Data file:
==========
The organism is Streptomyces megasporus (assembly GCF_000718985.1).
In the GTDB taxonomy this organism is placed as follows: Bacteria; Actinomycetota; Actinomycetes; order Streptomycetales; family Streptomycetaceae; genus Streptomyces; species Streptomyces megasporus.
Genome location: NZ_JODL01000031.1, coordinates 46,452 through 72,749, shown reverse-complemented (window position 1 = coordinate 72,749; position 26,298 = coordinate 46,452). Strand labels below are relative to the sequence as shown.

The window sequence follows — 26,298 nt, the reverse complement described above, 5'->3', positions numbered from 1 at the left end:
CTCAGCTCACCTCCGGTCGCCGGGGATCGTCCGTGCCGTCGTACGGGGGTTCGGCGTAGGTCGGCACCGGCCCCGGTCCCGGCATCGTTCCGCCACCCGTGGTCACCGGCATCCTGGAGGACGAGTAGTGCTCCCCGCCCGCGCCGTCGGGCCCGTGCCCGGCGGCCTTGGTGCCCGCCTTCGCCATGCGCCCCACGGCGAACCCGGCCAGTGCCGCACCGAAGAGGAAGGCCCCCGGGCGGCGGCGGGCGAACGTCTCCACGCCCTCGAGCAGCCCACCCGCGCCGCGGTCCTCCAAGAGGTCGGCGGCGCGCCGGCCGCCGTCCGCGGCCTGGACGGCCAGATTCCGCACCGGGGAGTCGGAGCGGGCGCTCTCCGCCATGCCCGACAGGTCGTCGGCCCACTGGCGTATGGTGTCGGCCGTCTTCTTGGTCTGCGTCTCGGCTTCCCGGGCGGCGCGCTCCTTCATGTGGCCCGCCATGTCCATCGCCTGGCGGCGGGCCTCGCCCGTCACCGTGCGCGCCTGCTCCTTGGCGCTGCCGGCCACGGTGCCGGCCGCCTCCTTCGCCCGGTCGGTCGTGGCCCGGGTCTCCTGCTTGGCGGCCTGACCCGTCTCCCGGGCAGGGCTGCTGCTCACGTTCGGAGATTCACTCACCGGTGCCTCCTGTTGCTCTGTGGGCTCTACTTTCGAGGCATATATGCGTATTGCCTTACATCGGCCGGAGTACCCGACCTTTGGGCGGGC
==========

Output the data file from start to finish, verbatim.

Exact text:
The organism is Streptomyces megasporus (assembly GCF_000718985.1).
In the GTDB taxonomy this organism is placed as follows: Bacteria; Actinomycetota; Actinomycetes; order Streptomycetales; family Streptomycetaceae; genus Streptomyces; species Streptomyces megasporus.
Genome location: NZ_JODL01000031.1, coordinates 46,452 through 72,749, shown reverse-complemented (window position 1 = coordinate 72,749; position 26,298 = coordinate 46,452). Strand labels below are relative to the sequence as shown.

The window sequence follows — 26,298 nt, the reverse complement described above, 5'->3', positions numbered from 1 at the left end:
CTCAGCTCACCTCCGGTCGCCGGGGATCGTCCGTGCCGTCGTACGGGGGTTCGGCGTAGGTCGGCACCGGCCCCGGTCCCGGCATCGTTCCGCCACCCGTGGTCACCGGCATCCTGGAGGACGAGTAGTGCTCCCCGCCCGCGCCGTCGGGCCCGTGCCCGGCGGCCTTGGTGCCCGCCTTCGCCATGCGCCCCACGGCGAACCCGGCCAGTGCCGCACCGAAGAGGAAGGCCCCCGGGCGGCGGCGGGCGAACGTCTCCACGCCCTCGAGCAGCCCACCCGCGCCGCGGTCCTCCAAGAGGTCGGCGGCGCGCCGGCCGCCGTCCGCGGCCTGGACGGCCAGATTCCGCACCGGGGAGTCGGAGCGGGCGCTCTCCGCCATGCCCGACAGGTCGTCGGCCCACTGGCGTATGGTGTCGGCCGTCTTCTTGGTCTGCGTCTCGGCTTCCCGGGCGGCGCGCTCCTTCATGTGGCCCGCCATGTCCATCGCCTGGCGGCGGGCCTCGCCCGTCACCGTGCGCGCCTGCTCCTTGGCGCTGCCGGCCACGGTGCCGGCCGCCTCCTTCGCCCGGTCGGTCGTGGCCCGGGTCTCCTGCTTGGCGGCCTGACCCGTCTCCCGGGCAGGGCTGCTGCTCACGTTCGGAGATTCACTCACCGGTGCCTCCTGTTGCTCTGTGGGCTCTACTTTCGAGGCATATATGCGTATTGCCTTACATCGGCCGGAGTACCCGACCTTTGGGCGGGC